India is one of the world’s most corrupt countries and even tea growers with the worst quality teas can easily get their tea certified as authentic Darjeeling, if they simply pay the correct person enough money. That is a shame, because it means that most people who think they’ve tried Darjeeling tea actually haven’t. In fact, I myself was under the impression that Darjeeling tea was overrated, since every time I tried it, it was not very good. It turns out though, that I just never had an actual Darjeeling leaf before. Once I had a real one in India, I saw what a difference it can make to the flavor of the tea.

Within this rating system, there are also numerous different grades. Again, in theory, they should help you select the quality of tea you want. In practice, though, corruption once again ruins a good idea. One thing you can be sure of, is that a tea labeled a low-grade will not be a higher grade. Naturally, tea labeled higher grade will usually be a lower quality than the label would indicate.

One important fact about Darjeeling tea is that it is not actually a black tea. It is labeled as a black tea and is generally considered a black tea, but it’s actually an oolong tea. The main characteristic of oolong tea is that the leaves have not been allowed to fully oxidize. They’ve oxidized longer than a green tea but not long enough to be considered a black tea. That leaves a wide range, and oolongs come in many different flavors. When it comes to Darjeeling tea, different varieties have oxidized for different lengths, so they will all inhabit different places on the oolong scale. None of them are actually black teas though.

This might be disappointing to you, but it shouldn’t be. Oolong tea is much richer and much more complex and flavorful than black tea. Perhaps this is why Darjeeling tea is considered such a high-quality black tea: it is not actually a black tea. While there are black tea varieties in China that have rich, complex flavors, black teas from regions other than the Darjeeling area in India, are not generally that special. Thus, it makes sense why Darjeeling tea is so highly regarded.

If you ever find yourself in the Darjeeling region of India, definitely try some tea, but try to stay away from the tourist shops which will sell you overpriced tea that, in all likelihood, is not as good as they claim. If you can go to an actual plantation, not a touristy one, you may get a chance to have a high-quality cup of tea. It will definitely take more effort than just sitting down in the touristy cafe, but the effort is worth it. A great cup of Darjeeling tea really is a good thing. It might not be the world’s best tea, but it is India’s best.

Trying Some Mint Green Tea in Morocco

I love traveling the world. I love seeing new places, meeting new people and eating delicious new foods. I love experiencing new things. Maybe most of all, I love trying tea from around the world. Of course, the more tea I try from different countries, the more I realize that I don’t actually like the way most countries have their tea. Mainly this is because of the sugar. I’ve learned that most countries put a lot of sugar in their tea and I simply don’t like that.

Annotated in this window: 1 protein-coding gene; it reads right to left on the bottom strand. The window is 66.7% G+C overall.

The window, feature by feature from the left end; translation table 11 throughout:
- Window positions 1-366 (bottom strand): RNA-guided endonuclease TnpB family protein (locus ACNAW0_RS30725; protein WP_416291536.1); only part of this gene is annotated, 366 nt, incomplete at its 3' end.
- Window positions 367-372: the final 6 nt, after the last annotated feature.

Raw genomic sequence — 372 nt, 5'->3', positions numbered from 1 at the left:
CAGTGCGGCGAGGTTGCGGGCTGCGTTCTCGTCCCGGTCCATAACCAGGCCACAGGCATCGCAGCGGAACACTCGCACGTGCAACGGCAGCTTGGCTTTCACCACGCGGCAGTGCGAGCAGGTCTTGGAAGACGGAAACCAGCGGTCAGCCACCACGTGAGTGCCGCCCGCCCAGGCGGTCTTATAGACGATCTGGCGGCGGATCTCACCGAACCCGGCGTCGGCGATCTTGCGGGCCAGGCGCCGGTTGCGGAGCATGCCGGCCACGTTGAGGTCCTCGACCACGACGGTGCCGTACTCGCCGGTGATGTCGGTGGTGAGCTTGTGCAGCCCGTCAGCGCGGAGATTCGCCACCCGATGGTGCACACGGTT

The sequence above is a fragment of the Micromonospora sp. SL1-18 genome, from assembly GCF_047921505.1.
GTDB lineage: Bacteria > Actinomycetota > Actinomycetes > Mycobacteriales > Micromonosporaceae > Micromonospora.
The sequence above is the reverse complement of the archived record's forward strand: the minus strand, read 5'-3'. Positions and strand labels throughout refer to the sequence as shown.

Moroccan mint tea

Mint tea being poured in Tangier, Morocco

In fact, the only countries I’ve been to where they don’t put sugar in their tea are Japan and China. Everywhere else, no matter how much they claim they like tea, they always mask the flavor of the tea with sugar. I guess what they really like is sugar.

Even countries like Turkey and India, which are famous for tea, don’t actually drink real tea. They drink sugar with a tea flavor. In many cases, like India, they also put a lot of milk in the tea. That all said, I suppose I do understand that, in a case like India. The tea leaves they use for their tea are of such a low-quality that it makes sense to mask the flavor much is possible.

Anyway, let’s get to the point. A few years ago I had the chance to travel to Morocco. I spent a few hours in Tangiers and then several days in Marrakesh. I didn’t have more time to explore the rest of the country. That was a shame. I really like what I saw and would have loved to see more.

The food in Morocco is amazing and I loved every meal I had. Unfortunately, I can’t really say the same for the tea. That’s not to say it was bad. I ordered a number of mint teas and they tasted quite good. I love the flavor of mint and it was mixed with green tea which I love too. The problem, as is so often the case, was that they put a ton of sugar in it. To me, this ruins the flavor. It leaves your mouth with a sticky aftertaste and it doesn’t quench your thirst.

Moroccan man pouring mint tea

A man pouring Moroccan mint tea at a local tea ceremony

This is a shame, because the whole ritual that goes along with their tea is actually quite interesting. You may have seen the way they pour the tea—how they raise the kettle so high above the glass as they are pouring and then lower it again. This really infuses the tea with a lot of air. If only they could leave out the sugar, I think they would really be onto something.

Of course, there would still be one more problem and that is the quality of their tea leaves. Perhaps you can get good leaves in Morocco, I don’t know. The ones we were drinking were pretty cheap, though. Since they were masked with mint and sugar, you couldn’t really notice, so it was okay.

It only became a problem when I decided to buy a bag of loose tea in the market. I could immediately see that the leaves were very low-quality and nowhere near the quality of a good Japanese tea or a good Chinese tea. Actually they weren’t even near the quality of the worst teas you get in those countries. To put it bluntly, the leaves were absolute crap quality.

When I brewed this tea at home it tasted horrible. If I had masked it with sugar like the Moroccans do, I suppose it would have tasted better. Well, not better, since the sugar isn’t really a great flavor with the tea, but it would have hidden how bad the tea was. You know what I mean.

During my time in Morocco I also tried their ginger tea. This was much more enjoyable, since they didn’t put any sugar in it. Of course, ginger tea is not real tea. It is simply hot water with ginger in it. It is quite strong, but it is very enjoyable, especially on a cold evening. I liked this tea a lot, but obviously, it is not really tea.